New Potato

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A variety of potato which is harvested very early in its growth. This potato is removed from the vine while the leaves on the plant are still green, growing to an approximate diameter of 2 inches. At this young stage, the thin waxy yellow or red skin of the potato contains a high level of moisture and its sweet, tender white flesh has not fully developed a high level of starch common in larger potatoes. Since this variety contains a lower level of starch, it more suitable for boiling. New potatoes can be boiled, baked, fried, or roasted and are excellent as side dishes or for use in potato salads, soups, stews, and casseroles. A smaller version of this potato is referred to as a creamer potato, which is basically the same as a new potato, except harvested sooner and thus, smaller in size, measuring approximately 1 inch in diameter.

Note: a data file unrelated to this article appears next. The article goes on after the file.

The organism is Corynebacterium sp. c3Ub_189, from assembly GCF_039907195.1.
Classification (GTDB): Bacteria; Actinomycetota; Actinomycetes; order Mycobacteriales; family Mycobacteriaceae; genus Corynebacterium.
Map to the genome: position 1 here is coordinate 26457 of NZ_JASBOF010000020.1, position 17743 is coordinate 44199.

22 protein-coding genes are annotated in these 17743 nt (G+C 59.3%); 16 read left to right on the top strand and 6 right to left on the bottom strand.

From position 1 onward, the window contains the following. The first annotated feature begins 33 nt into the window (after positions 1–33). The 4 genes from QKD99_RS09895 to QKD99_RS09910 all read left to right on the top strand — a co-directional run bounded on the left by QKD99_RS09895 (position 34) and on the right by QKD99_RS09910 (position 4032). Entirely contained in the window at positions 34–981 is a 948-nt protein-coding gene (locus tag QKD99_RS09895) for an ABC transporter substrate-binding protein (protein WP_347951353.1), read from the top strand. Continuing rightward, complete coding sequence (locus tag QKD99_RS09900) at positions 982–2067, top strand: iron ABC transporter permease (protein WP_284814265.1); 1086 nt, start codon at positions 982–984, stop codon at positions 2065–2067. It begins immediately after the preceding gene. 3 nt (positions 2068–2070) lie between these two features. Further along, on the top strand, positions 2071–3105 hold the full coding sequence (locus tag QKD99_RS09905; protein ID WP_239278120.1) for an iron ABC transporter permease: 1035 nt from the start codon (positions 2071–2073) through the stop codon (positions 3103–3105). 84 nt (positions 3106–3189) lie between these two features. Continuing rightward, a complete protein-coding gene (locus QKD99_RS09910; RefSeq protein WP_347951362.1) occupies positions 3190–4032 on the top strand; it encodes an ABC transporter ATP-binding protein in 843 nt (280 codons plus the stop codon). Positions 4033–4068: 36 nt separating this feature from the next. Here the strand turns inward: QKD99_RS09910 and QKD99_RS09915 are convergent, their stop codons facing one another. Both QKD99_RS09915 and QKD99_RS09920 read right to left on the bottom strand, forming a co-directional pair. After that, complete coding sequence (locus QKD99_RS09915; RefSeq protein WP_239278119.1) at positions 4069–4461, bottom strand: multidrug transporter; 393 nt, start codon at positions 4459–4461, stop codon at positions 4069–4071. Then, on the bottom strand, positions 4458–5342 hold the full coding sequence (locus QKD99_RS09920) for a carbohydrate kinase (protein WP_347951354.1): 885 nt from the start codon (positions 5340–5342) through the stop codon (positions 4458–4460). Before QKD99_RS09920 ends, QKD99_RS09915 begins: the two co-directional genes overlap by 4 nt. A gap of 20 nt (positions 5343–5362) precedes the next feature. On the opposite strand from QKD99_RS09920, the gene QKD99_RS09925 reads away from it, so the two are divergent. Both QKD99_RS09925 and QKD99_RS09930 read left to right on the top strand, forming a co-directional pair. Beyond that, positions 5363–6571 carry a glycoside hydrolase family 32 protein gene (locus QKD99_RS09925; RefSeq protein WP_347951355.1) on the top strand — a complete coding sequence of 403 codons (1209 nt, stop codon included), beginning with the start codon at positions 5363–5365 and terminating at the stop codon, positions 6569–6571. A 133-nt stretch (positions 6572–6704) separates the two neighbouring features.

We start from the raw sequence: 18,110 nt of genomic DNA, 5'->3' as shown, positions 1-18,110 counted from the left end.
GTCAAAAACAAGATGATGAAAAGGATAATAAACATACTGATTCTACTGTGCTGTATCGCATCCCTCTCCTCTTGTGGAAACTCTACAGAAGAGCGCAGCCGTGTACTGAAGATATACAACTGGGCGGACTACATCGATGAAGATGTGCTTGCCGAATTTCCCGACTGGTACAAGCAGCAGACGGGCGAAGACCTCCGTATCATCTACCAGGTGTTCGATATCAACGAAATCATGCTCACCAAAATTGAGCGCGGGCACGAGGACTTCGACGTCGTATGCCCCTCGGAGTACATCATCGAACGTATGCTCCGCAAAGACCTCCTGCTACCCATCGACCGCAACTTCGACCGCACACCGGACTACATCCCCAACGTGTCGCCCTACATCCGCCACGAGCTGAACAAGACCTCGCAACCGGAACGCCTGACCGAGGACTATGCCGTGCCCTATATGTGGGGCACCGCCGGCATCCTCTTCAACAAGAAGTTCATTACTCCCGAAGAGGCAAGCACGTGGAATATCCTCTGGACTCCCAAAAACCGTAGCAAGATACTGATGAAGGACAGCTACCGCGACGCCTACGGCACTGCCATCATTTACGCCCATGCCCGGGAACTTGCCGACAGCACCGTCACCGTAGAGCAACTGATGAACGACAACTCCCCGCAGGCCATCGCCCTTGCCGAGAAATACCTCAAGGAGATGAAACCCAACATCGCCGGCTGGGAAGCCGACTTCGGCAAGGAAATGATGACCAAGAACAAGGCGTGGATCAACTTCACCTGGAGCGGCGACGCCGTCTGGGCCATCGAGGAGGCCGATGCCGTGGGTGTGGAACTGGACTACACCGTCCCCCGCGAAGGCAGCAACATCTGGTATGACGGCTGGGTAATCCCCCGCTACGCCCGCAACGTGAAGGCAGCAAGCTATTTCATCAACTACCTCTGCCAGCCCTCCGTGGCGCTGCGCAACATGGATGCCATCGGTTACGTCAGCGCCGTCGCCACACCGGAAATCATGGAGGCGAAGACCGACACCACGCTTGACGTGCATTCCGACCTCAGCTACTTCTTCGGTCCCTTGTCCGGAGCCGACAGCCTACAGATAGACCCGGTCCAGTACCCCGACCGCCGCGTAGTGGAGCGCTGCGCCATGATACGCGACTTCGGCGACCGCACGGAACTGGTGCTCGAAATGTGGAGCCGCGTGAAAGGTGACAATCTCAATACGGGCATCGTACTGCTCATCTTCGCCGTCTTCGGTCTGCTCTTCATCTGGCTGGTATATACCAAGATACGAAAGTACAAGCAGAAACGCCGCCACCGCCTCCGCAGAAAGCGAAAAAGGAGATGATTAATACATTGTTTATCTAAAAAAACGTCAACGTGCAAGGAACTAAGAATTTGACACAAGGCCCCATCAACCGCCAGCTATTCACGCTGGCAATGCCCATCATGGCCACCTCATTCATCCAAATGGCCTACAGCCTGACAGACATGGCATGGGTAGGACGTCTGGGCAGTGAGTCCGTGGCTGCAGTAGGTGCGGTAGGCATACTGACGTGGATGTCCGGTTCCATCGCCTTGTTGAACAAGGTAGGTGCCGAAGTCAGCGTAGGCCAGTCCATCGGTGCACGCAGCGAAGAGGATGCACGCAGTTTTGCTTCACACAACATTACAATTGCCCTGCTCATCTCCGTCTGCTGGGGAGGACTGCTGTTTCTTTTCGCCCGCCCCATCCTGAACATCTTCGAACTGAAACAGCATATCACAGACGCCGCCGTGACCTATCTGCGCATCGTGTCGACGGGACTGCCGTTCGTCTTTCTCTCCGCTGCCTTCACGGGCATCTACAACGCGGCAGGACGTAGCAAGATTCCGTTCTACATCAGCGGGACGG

When selecting potatoes, choose those that are firm, nicely shaped without sprouts on their outer skin, and are not displaying a green cast to their color. It is common for new potatoes to have small holes or indentations due to their young skin being tender and easily bruised. When sold in food stores, red potatoes are commonly referred to as new potatoes, however they may not actually be a new potatoe. Since the red potato is low in starch, it is a good substitute, but may not be as sweet in flavor or moist in texture. To store the potatoes, keep them in a dry dark place where they can remain for several weeks without spoiling.

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